Some to misery are born
"I understand that, I understand it all. But at the end of the day the Synod does not agree. Hatred is a weakness. By cleaving to Hatred, you are condemning yourselves and your children to never find your way through the Labyrinth. I don't want to call you a cult ..."
"That's good to hear," Friar Bill - the Whittle friar - stepped between Angela and the butcher, facing the Upwolder. "Because, with due respect, coming here to our homes and calling us cultists, or a heretics, or a blasphemers ... would be rude, and that would definitely be a mistake."
The Whittle friar's face was sheened with sweat, and he looked worried. Friar Angela assumed he didn't want an Upwolder talking to these Whittle folk because he was worried that a bit of solid common sense would shake their misbegotten blasphemy out of them. Behind the counter, the towering butcher wiped her hands on her apron and folded her arms, scowling.
"Thank you friar, but I am speaking to the butcher," said Angela firmly, applying gentle pressure to push the older man to one side. With a worried glance, the Whittle friar stepped back out onto the street, and Angela could hear him talking - but her attention was focused on the butcher.
"What I think you don't understand -" she began.
The butcher interrupted her, slamming open the hinged partition in her counter and striding towards Angela. She loomed over the smaller woman, and jabbed her in the chest with one meaty finger.
"No it's you who don't understand Upwolder." she snapped. "And your lack of Wisdom is embarassin'. Thirty years we were alone in the Mourn. Thirty. Years. Our neighbours, they fought for a bit but in the end they bowed their heads to the damn orcs, or they left their land and ran off north with their tails between their legs. But not us! We were Proud enough to stay behind and brave enough to fight and you - your Synod - come in here tellin' us we have to ... what? Be ashamed? Deny what we know is true?"
Friar Angela was taken aback.
"It's not like that it's -" she tried, but she could feel her own temper rising.
Again, the butcher cut her off.
"No. Be quiet." The butcher was in no mood to listen. " You've been here talking 'bout virtue for what seems like half a day now, distractin' people from their work, and now its time for you to listen. We were alone in Whittle. We had nobody else but each other. We weren't going to give up our land, and we were sure as cocks crow not going to bow to orcs. To filth! So we fought and we fought until the damn dirty orcs had to bow their heads to us and do you know why we kept fighting?"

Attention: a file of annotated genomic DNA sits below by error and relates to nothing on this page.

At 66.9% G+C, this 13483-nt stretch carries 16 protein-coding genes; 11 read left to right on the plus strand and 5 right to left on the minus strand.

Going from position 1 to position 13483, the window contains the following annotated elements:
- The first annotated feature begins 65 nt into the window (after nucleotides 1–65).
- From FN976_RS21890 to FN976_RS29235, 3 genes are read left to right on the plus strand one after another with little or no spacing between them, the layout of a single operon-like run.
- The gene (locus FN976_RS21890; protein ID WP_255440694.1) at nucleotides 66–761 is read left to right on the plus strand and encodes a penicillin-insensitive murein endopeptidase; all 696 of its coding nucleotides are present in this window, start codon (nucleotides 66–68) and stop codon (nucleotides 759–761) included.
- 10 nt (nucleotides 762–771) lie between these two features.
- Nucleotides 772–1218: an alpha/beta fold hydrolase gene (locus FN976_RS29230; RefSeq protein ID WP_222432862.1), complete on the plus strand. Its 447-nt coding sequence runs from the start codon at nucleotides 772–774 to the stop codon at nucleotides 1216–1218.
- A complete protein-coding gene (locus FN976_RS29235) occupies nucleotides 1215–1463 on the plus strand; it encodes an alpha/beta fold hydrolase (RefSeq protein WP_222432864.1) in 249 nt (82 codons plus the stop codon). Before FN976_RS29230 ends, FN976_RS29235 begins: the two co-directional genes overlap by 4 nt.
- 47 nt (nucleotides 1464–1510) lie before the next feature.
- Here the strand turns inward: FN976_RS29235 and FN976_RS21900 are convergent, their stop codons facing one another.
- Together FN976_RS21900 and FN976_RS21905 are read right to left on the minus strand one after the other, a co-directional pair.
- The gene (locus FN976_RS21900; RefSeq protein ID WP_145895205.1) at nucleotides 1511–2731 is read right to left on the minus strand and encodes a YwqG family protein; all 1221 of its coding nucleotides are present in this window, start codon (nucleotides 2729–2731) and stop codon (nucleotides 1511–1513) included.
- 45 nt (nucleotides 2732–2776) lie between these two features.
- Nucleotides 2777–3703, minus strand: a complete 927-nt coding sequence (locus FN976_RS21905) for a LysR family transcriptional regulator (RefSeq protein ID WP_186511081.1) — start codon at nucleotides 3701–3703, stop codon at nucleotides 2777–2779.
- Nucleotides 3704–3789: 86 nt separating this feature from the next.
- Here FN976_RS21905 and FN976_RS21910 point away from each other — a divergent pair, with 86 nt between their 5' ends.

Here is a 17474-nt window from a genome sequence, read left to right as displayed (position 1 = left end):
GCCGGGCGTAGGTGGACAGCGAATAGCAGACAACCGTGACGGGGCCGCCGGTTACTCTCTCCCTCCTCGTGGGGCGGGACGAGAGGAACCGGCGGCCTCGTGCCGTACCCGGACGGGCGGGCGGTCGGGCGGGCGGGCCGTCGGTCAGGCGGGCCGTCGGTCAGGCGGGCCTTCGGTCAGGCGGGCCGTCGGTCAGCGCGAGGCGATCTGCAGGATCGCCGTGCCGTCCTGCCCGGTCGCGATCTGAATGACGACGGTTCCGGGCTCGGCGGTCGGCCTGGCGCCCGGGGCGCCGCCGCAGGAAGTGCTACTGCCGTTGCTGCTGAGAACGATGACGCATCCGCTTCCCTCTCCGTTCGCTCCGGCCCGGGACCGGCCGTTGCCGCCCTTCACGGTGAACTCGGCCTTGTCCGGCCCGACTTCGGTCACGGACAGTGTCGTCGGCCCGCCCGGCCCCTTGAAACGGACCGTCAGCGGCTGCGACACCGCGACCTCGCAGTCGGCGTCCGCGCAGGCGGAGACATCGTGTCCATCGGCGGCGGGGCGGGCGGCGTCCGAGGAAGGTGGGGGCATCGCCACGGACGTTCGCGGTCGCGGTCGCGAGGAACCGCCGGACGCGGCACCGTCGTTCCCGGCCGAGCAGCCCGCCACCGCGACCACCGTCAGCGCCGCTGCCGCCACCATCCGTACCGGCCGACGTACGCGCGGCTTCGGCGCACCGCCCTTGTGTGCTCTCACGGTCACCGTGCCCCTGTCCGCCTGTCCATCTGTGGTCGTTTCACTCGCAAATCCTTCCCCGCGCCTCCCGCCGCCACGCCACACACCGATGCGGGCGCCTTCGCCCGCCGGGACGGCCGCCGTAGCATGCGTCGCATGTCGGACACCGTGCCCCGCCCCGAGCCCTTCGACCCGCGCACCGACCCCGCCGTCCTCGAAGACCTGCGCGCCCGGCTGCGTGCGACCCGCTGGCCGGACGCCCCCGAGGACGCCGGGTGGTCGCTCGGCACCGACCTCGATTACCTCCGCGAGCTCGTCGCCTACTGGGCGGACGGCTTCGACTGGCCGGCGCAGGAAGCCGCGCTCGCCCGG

Her face was flushed, as was the face of her assistant - her son Angela guessed. The Upwolder's eyes roamed between the meat cleaver the lad was holding, his furious expression, and the finger his mother was jabbing into Angela's chest. Angela took a step back, but the big butcher matched her step for step as she talked, until they were both stood on the street. A crowd had gathered.
"Because we hated them! Because they dared to come and try and tell us we were their servants now, that we had to give up all our traditions and bow our heads to our new masters, and stop being Marchers! Does any of this sound familiar?"
Friar Angela rallied, squared up against the butcher. Angela was aware that Friar Bill was desperately calling for calm, but everyone was ignoring him.
"How dare you compare us to the Jotun!" she gritted through clenched teeth, furious herself now. "The assembly has got more to worry about than Whittle! The whole Synod is watching! You can't keep saying that Hate is a virtue. It is Blasphemy!"
The butcher spat at her feet. A ripple went through the crowd, their faces stony.
"That for your blasphemy!" shouted the butcher. She put her face close to Angela's flecks of spittle in the corners of her mouth as she ranted. "Where was the assembly when they came for Friar Robin! I'll tell you where - they were standin' round noddin' their heads about how wicked he was. Did you offer to hold the magistrate's axe when they came to execute him? Did you? A good man, a wise man, and a brave man. Did you think that you could have him killed and then come here and tell us it was all done and now we could all be happy friends again - as long as we condone the murder of a good man and abandon all our traditions because you tell us to? GET OUT!"
There were approving shouts from the crowd. Several clapped. Some twenty Marchers, red-faced, muttering. The Whittle friar had hold of one of them, talking quickly and quietly. The faces of the crowd - her fellow Marchers - were twisted masks of fury and grief. The Upwold priest stopped backing up. She planted her feet firmly on the cobblestones. Robed in Courage, she squared her shoulders and looked the butcher straight in the eye, showing none of her fear.